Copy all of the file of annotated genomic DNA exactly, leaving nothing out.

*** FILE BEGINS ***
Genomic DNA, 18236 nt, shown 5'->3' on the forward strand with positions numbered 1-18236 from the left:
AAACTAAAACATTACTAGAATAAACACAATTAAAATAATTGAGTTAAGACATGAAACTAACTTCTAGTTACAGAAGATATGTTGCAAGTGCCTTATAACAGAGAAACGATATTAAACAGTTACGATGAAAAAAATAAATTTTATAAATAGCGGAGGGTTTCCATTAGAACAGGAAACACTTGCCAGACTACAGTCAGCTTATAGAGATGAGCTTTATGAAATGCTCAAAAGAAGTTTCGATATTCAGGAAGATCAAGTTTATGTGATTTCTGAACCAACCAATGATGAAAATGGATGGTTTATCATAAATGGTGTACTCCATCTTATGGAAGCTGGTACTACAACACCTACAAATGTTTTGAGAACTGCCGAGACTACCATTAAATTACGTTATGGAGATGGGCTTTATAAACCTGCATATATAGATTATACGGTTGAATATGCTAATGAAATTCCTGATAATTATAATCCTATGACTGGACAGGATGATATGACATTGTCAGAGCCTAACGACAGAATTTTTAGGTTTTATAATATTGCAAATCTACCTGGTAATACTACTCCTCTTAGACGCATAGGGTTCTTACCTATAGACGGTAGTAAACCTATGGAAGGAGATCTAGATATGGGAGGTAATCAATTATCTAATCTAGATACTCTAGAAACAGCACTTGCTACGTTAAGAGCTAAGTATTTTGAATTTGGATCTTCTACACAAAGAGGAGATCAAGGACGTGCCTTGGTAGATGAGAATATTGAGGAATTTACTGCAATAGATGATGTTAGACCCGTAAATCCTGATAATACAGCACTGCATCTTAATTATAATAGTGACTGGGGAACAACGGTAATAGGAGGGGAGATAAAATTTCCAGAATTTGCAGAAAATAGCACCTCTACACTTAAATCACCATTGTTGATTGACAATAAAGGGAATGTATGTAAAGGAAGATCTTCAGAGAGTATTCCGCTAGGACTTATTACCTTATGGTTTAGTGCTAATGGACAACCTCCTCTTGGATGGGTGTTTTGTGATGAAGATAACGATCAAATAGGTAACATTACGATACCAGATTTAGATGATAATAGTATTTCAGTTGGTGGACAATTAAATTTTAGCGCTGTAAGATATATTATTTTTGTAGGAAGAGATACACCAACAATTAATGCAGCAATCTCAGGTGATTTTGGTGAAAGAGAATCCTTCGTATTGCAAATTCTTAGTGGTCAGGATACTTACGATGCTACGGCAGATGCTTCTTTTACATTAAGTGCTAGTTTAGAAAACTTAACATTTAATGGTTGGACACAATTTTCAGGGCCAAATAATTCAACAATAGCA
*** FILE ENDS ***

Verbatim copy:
Genomic DNA, 18236 nt, shown 5'->3' on the forward strand with positions numbered 1-18236 from the left:
AAACTAAAACATTACTAGAATAAACACAATTAAAATAATTGAGTTAAGACATGAAACTAACTTCTAGTTACAGAAGATATGTTGCAAGTGCCTTATAACAGAGAAACGATATTAAACAGTTACGATGAAAAAAATAAATTTTATAAATAGCGGAGGGTTTCCATTAGAACAGGAAACACTTGCCAGACTACAGTCAGCTTATAGAGATGAGCTTTATGAAATGCTCAAAAGAAGTTTCGATATTCAGGAAGATCAAGTTTATGTGATTTCTGAACCAACCAATGATGAAAATGGATGGTTTATCATAAATGGTGTACTCCATCTTATGGAAGCTGGTACTACAACACCTACAAATGTTTTGAGAACTGCCGAGACTACCATTAAATTACGTTATGGAGATGGGCTTTATAAACCTGCATATATAGATTATACGGTTGAATATGCTAATGAAATTCCTGATAATTATAATCCTATGACTGGACAGGATGATATGACATTGTCAGAGCCTAACGACAGAATTTTTAGGTTTTATAATATTGCAAATCTACCTGGTAATACTACTCCTCTTAGACGCATAGGGTTCTTACCTATAGACGGTAGTAAACCTATGGAAGGAGATCTAGATATGGGAGGTAATCAATTATCTAATCTAGATACTCTAGAAACAGCACTTGCTACGTTAAGAGCTAAGTATTTTGAATTTGGATCTTCTACACAAAGAGGAGATCAAGGACGTGCCTTGGTAGATGAGAATATTGAGGAATTTACTGCAATAGATGATGTTAGACCCGTAAATCCTGATAATACAGCACTGCATCTTAATTATAATAGTGACTGGGGAACAACGGTAATAGGAGGGGAGATAAAATTTCCAGAATTTGCAGAAAATAGCACCTCTACACTTAAATCACCATTGTTGATTGACAATAAAGGGAATGTATGTAAAGGAAGATCTTCAGAGAGTATTCCGCTAGGACTTATTACCTTATGGTTTAGTGCTAATGGACAACCTCCTCTTGGATGGGTGTTTTGTGATGAAGATAACGATCAAATAGGTAACATTACGATACCAGATTTAGATGATAATAGTATTTCAGTTGGTGGACAATTAAATTTTAGCGCTGTAAGATATATTATTTTTGTAGGAAGAGATACACCAACAATTAATGCAGCAATCTCAGGTGATTTTGGTGAAAGAGAATCCTTCGTATTGCAAATTCTTAGTGGTCAGGATACTTACGATGCTACGGCAGATGCTTCTTTTACATTAAGTGCTAGTTTAGAAAACTTAACATTTAATGGTTGGACACAATTTTCAGGGCCAAATAATTCAACAATAGCA